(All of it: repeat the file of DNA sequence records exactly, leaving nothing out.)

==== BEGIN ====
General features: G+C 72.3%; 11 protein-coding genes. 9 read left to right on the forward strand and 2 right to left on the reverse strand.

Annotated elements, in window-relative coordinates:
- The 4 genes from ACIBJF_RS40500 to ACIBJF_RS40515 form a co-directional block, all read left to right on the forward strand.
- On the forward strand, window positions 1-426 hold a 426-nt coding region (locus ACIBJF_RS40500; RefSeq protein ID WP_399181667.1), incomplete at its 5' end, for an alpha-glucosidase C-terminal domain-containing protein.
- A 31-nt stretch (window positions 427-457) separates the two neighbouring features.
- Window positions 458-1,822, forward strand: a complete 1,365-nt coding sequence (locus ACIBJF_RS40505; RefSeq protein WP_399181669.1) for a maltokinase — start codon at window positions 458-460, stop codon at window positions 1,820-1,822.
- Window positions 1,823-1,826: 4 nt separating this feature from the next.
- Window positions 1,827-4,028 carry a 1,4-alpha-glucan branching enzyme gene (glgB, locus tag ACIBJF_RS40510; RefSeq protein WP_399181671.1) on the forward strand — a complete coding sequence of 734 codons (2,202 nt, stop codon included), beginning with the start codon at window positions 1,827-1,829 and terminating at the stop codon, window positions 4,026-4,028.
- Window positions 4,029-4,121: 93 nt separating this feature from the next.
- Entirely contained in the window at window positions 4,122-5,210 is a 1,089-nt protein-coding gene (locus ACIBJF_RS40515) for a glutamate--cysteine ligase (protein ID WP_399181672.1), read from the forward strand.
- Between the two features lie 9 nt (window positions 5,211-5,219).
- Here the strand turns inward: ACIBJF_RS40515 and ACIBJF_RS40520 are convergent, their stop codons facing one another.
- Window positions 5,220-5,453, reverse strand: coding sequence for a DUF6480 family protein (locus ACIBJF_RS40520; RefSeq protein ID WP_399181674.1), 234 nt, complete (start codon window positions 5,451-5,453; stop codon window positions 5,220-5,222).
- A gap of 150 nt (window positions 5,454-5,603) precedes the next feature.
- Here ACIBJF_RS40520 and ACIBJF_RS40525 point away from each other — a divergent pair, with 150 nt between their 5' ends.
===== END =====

General features: G+C 72.3%; 11 protein-coding genes. 9 read left to right on the forward strand and 2 right to left on the reverse strand.

Annotated elements, in window-relative coordinates:
- The 4 genes from ACIBJF_RS40500 to ACIBJF_RS40515 form a co-directional block, all read left to right on the forward strand.
- On the forward strand, window positions 1-426 hold a 426-nt coding region (locus ACIBJF_RS40500; RefSeq protein ID WP_399181667.1), incomplete at its 5' end, for an alpha-glucosidase C-terminal domain-containing protein.
- A 31-nt stretch (window positions 427-457) separates the two neighbouring features.
- Window positions 458-1,822, forward strand: a complete 1,365-nt coding sequence (locus ACIBJF_RS40505; RefSeq protein WP_399181669.1) for a maltokinase — start codon at window positions 458-460, stop codon at window positions 1,820-1,822.
- Window positions 1,823-1,826: 4 nt separating this feature from the next.
- Window positions 1,827-4,028 carry a 1,4-alpha-glucan branching enzyme gene (glgB, locus tag ACIBJF_RS40510; RefSeq protein WP_399181671.1) on the forward strand — a complete coding sequence of 734 codons (2,202 nt, stop codon included), beginning with the start codon at window positions 1,827-1,829 and terminating at the stop codon, window positions 4,026-4,028.
- Window positions 4,029-4,121: 93 nt separating this feature from the next.
- Entirely contained in the window at window positions 4,122-5,210 is a 1,089-nt protein-coding gene (locus ACIBJF_RS40515) for a glutamate--cysteine ligase (protein ID WP_399181672.1), read from the forward strand.
- Between the two features lie 9 nt (window positions 5,211-5,219).
- Here the strand turns inward: ACIBJF_RS40515 and ACIBJF_RS40520 are convergent, their stop codons facing one another.
- Window positions 5,220-5,453, reverse strand: coding sequence for a DUF6480 family protein (locus ACIBJF_RS40520; RefSeq protein ID WP_399181674.1), 234 nt, complete (start codon window positions 5,451-5,453; stop codon window positions 5,220-5,222).
- A gap of 150 nt (window positions 5,454-5,603) precedes the next feature.
- Here ACIBJF_RS40520 and ACIBJF_RS40525 point away from each other — a divergent pair, with 150 nt between their 5' ends.